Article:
No Stone Left Alone launches in New Westminster

"It is a powerful message"

The Royal City is doing its part to honour soldiers who fought for freedom and to ensure that their acts of bravery aren’t forgotten.

Launched in Edmonton in 2011, the No Stone Left Alone project aims to place a poppy on soldiers’ headstones across the county. It’s expected that more than 7,500 students across Canada will lay 51,827 poppies on soldiers’ graves in 100 cemeteries across Canada in time for Remembrance Day.

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“This is an amazing project,” said Karen Baker-MacGrotty, who spearheaded the initiative in New Westminster. “I think it is going to grow and grow and grow.”

Baker-MacGrotty, honorary colonel of The Royal Westminster Regiment, recently spoke to No Stone Left Alone’s B.C. organizer about getting the program going in New West.

“It was all about educating the children,” she said, “educating our young people about reflecting what our soldiers’ sacrifices are all about, about how they give their lives willingly.”

On Nov. 5, community members gathered at the veterans’ section in Fraser Cemetery to place poppies on soldiers’ graves.

“The poppy ceremony is very solemn, it’s very reflective. They stand behind a headstone. They kneel down and they place the poppy onto the stone. They step back and read the name of the soldier out loud and they take a moment of silence,” said Baker-MacGrotty. “I got chills up the back of my neck. When you read what it says on that stone, it has a big impact. It is a powerful message.”

While soldiers are buried in different areas of Fraser Cemetery, Baker-MacGrotty said there’s a dedicated military section that has about 450 military graves.

Piper Mitchell Bain, a Seaforth Highlander cadet instructor, and an eight-piece band of The Royal Westminster Regiment performed at the inaugural No Stone Left Alone event in New Westminster, which was attended by about 200 people. Youths from a variety of organizations, including Miss New Westminster Hyack Festival ambassadors, Royal Canadian Army cadets, St. John Ambulance cadet corps, Boy Scouts and others, joined representatives from The Royal Westminster Regiment, the Royal Canadian Legion Branch 2 Senator Yonah Martin and other citizens in placing poppies on soldiers’ graves.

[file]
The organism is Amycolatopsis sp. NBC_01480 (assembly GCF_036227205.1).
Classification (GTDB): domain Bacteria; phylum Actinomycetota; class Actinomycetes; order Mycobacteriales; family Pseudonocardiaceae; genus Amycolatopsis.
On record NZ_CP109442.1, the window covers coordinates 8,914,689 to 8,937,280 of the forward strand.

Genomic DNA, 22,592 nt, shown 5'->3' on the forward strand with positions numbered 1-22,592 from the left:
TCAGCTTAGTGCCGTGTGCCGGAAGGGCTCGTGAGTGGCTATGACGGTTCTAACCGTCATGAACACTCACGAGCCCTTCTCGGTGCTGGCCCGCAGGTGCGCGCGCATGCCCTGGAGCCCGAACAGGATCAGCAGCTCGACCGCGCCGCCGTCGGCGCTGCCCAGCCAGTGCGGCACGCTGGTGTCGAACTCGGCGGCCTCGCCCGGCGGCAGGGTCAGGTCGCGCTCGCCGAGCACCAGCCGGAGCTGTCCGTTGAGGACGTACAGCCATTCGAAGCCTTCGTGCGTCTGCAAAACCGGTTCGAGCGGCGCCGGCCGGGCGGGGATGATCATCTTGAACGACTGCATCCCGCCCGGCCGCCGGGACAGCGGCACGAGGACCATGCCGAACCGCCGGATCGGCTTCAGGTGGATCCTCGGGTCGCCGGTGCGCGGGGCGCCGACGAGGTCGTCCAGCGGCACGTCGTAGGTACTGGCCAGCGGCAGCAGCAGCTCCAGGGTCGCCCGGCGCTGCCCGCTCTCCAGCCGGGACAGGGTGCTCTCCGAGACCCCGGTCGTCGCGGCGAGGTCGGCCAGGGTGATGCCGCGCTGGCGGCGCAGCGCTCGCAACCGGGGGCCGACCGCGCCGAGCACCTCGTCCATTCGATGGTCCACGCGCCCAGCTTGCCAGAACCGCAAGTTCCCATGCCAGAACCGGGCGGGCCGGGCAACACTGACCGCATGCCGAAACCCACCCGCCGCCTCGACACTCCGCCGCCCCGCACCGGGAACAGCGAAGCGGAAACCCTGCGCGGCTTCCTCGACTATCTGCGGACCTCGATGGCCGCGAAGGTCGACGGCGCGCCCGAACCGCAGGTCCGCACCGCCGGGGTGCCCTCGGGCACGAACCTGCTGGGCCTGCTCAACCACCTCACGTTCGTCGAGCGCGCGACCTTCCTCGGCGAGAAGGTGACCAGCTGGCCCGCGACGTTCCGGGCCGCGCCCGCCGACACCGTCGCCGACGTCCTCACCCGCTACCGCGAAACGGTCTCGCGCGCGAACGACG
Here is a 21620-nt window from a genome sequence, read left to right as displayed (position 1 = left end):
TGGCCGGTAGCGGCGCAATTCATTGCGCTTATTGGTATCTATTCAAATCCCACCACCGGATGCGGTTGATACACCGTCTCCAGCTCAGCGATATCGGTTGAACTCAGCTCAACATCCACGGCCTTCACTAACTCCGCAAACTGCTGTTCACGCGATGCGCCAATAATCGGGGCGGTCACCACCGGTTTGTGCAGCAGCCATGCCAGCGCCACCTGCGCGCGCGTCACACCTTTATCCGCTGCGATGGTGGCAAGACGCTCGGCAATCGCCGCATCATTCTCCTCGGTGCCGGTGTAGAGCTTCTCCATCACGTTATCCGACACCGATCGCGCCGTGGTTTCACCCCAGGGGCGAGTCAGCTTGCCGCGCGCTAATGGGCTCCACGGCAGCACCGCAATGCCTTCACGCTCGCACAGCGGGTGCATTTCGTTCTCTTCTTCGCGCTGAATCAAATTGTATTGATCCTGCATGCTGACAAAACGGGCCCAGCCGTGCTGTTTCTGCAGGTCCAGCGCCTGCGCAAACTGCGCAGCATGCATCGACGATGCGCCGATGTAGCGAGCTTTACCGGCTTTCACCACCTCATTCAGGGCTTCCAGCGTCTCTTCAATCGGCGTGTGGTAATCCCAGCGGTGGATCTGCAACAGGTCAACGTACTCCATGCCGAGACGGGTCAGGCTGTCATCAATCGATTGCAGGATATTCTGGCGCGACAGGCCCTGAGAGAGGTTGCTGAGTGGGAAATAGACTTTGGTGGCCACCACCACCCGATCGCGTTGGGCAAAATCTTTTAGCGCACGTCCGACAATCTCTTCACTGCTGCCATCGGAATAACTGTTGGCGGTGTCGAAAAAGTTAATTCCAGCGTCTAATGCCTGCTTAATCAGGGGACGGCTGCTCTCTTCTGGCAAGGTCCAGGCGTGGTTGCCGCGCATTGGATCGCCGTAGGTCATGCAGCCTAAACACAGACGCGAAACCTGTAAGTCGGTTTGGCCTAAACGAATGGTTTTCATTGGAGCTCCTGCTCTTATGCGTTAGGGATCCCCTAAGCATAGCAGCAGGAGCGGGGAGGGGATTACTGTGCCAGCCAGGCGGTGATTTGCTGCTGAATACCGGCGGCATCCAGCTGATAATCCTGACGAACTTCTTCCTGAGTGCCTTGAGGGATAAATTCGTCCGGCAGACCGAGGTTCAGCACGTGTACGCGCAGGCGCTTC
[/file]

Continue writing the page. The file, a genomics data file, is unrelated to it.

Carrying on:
“I can see this growing,” Baker-MacGrotty said. “This is in every single province. It’s from coast to coast and in every territory. It’s a partnership program with the schools.”

Some Richard McBride Elementary School students participated in this year’s No Stone Left Alone event in New West.

“McBride school is our first school. Next year it is going to be bigger with McBride School,” Baker-MacGrotty said. “I would love to see all the schools involved next year.”

Representatives of the Poppy Project brought a blanket adorned by hundreds of handmade poppies to the No Stone Left Alone event. The blanket is on display at River Market until Friday, Nov. 10 and then at Royal City Centre from Saturday, Nov. 11 to Monday, Nov. 13.

“I’m moved, absolutely moved. What I am seeing is there is a collaboration between citizens. The Poppy Project and No Stone Left Alone, these projects are all being done by general people,” said Baker-MacGrotty. “This is not government run, it is not politicians. What I am seeing is these are citizens in our community who are trying to reflect and remember.”

Community members are invited to the final event of this year’s No Stone Left Alone project at Fraser Cemetery in New Westminster on Saturday, Nov. 11 at 6 p.m. The Baker-MacGrotty and MacGrotty family will be provide people with candles to light and place on hundreds of veteran’s graves, but people are asked to bring barbecue lighters and flashlights and to dress warm.

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